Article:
CITY BUDGET: What’s on the list of changes as final decisions approach

The City Council is close to making final decisions on the city budget. Some of the changes proposed in recent weeks have been scrapped, and some new ones have been added. Tomorrow morning at 9:30 am, the council will go through the newest list of changes still on the table. See the current full list here; ones of potential interest in our area include:

(WSB file photo by Christopher Boffoli)

WEST SEATTLE BRIDGE CORRIDOR STUDIES: Our area’s Councilmember Lisa Herbold proposes spending $100,000 on two studies:

This proposal would provide one-time funding for two traffic management studies: (1) evaluate the feasibility of traffic management modifications to improve the eastbound Spokane St Viaduct connection to I-5; and (2) initiate an SDOT/WSDOT Peer Review Team to review traffic operational and safety improvement opportunities on upper and lower roadways and make recommendations.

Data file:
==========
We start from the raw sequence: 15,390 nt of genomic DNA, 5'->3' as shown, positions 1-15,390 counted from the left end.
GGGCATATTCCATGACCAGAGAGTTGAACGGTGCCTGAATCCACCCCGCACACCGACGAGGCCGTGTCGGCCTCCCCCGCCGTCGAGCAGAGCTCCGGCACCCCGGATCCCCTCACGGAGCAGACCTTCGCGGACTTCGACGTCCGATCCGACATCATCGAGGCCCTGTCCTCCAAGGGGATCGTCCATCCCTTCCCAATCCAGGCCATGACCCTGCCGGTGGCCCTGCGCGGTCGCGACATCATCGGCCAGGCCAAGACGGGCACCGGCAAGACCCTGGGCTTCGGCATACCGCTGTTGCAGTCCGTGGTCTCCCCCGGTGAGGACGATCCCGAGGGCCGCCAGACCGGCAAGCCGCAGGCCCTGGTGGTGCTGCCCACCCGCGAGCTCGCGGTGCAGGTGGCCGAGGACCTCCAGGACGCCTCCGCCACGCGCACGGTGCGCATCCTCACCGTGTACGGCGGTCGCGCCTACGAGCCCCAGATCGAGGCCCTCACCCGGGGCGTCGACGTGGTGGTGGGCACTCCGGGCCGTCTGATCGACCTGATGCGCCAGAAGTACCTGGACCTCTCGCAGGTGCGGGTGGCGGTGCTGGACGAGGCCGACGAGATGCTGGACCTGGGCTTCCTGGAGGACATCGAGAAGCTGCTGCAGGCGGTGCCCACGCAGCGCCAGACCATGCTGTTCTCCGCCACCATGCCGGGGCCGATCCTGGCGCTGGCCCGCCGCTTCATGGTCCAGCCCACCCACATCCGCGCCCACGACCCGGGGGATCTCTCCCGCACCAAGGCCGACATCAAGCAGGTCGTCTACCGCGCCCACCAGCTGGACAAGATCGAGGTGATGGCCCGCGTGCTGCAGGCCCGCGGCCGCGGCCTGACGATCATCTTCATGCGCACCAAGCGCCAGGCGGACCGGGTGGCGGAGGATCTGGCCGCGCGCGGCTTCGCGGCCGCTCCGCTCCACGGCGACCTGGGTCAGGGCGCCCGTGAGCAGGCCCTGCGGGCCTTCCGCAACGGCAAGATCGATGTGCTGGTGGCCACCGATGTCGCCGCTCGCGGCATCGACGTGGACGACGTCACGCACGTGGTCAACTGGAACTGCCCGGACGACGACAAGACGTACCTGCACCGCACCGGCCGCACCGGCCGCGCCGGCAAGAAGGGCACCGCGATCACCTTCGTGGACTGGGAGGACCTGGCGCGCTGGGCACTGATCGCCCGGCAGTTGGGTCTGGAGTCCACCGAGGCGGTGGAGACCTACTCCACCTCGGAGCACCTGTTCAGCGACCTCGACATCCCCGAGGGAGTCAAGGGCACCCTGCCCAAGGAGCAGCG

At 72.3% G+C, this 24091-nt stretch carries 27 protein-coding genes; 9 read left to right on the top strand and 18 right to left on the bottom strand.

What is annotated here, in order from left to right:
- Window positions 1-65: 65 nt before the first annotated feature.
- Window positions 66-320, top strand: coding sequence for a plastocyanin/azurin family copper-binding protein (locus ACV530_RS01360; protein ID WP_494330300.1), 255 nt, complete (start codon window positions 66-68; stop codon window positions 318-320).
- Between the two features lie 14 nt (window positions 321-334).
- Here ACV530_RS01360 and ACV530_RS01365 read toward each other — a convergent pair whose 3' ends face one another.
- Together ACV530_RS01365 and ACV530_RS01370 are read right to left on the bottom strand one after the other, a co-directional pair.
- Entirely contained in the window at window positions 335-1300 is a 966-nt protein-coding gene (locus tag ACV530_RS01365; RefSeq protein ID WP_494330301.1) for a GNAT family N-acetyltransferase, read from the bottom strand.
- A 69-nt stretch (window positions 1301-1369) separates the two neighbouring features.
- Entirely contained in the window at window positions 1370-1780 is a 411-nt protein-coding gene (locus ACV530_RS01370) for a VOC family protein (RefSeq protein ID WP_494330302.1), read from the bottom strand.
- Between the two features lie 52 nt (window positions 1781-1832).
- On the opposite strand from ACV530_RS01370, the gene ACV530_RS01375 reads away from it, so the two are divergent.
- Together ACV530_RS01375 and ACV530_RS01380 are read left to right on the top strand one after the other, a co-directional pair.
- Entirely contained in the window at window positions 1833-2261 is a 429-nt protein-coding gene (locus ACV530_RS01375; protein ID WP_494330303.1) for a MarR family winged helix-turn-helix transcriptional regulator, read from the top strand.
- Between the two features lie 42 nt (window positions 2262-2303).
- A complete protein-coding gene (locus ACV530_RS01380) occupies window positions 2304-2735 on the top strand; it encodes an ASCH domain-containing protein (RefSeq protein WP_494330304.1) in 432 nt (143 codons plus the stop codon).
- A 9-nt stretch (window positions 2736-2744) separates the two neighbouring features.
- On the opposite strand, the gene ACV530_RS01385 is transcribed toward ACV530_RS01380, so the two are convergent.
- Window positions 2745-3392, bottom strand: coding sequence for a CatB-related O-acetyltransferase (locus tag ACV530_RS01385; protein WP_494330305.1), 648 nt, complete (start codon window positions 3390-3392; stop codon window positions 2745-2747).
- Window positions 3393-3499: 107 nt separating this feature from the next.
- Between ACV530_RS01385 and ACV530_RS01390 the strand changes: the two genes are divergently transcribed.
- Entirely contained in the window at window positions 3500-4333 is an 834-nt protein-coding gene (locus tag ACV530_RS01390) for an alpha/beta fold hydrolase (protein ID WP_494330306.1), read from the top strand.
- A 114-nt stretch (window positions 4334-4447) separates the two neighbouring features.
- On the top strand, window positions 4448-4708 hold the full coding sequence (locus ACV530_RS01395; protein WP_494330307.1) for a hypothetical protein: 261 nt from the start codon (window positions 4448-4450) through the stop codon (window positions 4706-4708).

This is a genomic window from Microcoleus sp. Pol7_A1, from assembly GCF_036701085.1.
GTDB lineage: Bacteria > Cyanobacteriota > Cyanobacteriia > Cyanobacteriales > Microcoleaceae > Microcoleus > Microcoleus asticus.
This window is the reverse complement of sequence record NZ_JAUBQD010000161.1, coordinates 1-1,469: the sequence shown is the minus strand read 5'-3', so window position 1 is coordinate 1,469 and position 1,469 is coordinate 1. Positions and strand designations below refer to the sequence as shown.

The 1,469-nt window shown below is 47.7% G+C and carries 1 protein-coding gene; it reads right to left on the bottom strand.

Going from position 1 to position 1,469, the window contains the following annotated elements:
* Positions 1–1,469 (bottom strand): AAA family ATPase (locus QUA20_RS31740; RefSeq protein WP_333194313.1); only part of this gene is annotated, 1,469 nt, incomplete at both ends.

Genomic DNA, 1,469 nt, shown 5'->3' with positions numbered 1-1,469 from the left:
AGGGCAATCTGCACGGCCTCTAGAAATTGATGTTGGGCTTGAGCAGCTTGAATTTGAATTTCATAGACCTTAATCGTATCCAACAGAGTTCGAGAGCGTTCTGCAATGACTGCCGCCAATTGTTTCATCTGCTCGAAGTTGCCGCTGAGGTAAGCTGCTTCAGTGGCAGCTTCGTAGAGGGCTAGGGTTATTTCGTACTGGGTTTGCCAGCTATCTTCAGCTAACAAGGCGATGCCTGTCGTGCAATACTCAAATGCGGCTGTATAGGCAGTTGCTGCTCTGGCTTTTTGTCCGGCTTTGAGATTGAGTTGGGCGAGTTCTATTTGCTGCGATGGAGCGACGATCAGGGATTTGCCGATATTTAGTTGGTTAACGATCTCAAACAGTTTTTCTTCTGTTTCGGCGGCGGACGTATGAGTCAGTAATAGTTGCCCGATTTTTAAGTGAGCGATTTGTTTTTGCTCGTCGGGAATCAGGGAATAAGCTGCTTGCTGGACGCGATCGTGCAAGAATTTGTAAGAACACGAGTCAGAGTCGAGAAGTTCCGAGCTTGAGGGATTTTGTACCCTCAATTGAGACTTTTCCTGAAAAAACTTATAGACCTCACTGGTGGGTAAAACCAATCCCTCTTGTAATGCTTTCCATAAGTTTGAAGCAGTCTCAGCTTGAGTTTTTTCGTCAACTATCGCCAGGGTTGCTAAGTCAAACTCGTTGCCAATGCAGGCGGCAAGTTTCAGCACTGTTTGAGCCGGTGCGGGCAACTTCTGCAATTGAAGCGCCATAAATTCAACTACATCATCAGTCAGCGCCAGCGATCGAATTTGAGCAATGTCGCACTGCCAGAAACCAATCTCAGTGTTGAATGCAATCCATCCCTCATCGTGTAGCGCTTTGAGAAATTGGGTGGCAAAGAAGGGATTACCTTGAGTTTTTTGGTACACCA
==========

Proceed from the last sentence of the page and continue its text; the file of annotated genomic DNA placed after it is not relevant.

These were originally proposed in last year’s West Seattle Bridge Corridor “whitepaper.”

SOUTH SEATTLE COLLEGE’S 13TH-YEAR PROMISE PROGRAM: This proposal from Councilmember Bruce Harrell would allot a quarter-million city dollars to support the SSC program that provides a year of free tuition to any interested graduating senior from designated high schools:

The 13th Year Promise Scholarship program provides all graduating seniors from Cleveland, Chief Sealth International, Rainier Beach, and soon West Seattle high schools with one year of free in-state tuition at South Seattle College. Additionally, the program offers students a variety of workshops during their senior year to prepare for college enrollment and to improve math and English skills if necessary.

The funding provided in this green sheet is intended to assist South Seattle College in expanding the reach of the 13th Year Promise Scholarship program by funding non-tuition components of the program, freeing up existing resources to be used for the tuition expenses. This funding may be used for the Readiness Academy, COMPASS Improvement Workshops, and the 13th Year Bridge Program

TERMINAL 5 QUIET ZONE: Also from Councilmember Herbold:

The Port of Seattle is considering improvements to Terminal 5 to modernize the facility. As part of this project, the Port is considering implementation of shore power, a Terminal 5 quiet zone, and broadband back-up alarms to reduce the noise emitted from Terminal 5.